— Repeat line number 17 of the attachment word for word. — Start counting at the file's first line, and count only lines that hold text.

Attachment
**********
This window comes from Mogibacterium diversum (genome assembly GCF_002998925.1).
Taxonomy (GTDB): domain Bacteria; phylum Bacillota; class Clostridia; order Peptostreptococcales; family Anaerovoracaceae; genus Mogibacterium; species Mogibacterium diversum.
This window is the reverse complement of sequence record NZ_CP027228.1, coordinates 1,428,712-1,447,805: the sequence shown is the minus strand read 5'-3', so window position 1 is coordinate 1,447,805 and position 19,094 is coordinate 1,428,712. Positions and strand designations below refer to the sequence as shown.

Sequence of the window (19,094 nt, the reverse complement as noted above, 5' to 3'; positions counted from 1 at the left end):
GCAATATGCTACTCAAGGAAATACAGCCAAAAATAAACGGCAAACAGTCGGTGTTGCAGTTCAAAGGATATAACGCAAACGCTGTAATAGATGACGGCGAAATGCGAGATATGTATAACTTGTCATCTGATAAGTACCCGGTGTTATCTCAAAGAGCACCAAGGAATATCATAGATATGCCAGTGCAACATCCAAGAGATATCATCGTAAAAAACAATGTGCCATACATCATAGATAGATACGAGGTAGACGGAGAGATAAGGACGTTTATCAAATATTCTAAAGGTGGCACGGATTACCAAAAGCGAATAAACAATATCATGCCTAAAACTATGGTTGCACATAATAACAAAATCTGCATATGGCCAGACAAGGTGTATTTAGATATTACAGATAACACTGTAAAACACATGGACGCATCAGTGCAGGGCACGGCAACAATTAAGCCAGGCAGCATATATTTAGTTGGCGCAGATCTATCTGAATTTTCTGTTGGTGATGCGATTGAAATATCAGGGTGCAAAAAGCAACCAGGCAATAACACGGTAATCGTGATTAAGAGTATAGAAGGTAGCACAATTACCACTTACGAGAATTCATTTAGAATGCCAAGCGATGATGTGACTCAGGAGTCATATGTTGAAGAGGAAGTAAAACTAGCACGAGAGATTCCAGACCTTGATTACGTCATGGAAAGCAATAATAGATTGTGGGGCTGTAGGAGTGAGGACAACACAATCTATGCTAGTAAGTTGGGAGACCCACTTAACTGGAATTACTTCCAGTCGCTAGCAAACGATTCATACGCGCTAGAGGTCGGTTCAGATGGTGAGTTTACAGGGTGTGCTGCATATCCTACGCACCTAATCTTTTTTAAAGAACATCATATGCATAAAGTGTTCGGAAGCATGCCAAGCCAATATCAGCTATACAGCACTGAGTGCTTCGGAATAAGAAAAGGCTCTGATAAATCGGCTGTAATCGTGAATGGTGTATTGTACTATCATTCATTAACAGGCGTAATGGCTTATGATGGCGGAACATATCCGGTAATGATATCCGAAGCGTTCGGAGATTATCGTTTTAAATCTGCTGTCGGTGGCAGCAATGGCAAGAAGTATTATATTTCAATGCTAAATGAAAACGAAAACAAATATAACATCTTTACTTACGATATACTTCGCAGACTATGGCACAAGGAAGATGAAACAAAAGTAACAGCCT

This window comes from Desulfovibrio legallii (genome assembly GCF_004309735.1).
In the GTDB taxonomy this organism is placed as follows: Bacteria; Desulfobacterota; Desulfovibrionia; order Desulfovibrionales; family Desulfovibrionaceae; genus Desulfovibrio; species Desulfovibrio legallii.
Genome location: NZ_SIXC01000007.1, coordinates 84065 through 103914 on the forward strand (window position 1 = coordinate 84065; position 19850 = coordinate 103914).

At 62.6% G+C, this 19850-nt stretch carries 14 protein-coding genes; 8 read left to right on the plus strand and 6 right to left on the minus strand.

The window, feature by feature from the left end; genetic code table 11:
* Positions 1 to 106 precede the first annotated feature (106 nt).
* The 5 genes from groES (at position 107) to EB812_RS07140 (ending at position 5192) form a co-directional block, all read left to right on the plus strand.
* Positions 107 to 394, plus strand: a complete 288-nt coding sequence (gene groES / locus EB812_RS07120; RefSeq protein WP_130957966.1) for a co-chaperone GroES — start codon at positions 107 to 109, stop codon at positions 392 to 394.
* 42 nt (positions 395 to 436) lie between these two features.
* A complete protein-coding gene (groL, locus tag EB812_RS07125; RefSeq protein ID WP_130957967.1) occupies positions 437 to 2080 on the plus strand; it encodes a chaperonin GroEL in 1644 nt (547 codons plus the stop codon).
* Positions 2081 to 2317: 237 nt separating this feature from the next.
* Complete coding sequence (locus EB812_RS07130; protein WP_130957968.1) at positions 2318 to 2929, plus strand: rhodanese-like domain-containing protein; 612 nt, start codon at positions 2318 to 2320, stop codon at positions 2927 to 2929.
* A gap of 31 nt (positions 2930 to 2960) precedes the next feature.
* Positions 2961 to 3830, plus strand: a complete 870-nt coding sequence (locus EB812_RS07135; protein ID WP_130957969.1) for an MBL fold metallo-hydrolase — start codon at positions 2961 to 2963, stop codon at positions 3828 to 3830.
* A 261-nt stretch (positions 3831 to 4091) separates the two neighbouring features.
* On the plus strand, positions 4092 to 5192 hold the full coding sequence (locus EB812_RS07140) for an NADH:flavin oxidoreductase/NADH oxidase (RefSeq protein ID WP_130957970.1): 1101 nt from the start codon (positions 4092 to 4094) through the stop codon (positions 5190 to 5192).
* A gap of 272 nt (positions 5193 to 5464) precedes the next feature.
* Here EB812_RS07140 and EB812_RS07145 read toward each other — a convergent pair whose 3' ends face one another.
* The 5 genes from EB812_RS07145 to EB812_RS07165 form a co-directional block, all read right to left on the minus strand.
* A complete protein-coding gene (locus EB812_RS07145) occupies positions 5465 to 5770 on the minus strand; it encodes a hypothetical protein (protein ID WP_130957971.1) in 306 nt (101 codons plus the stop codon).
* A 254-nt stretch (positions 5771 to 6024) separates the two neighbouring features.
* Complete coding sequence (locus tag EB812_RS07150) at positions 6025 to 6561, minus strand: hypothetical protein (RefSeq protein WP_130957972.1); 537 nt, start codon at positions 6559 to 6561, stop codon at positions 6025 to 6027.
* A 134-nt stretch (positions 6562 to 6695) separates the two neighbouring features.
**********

* Complete coding sequence (locus EB812_RS07130; protein WP_130957968.1) at positions 2318 to 2929, plus strand: rhodanese-like domain-containing protein; 612 nt, start codon at positions 2318 to 2320, stop codon at positions 2927 to 2929.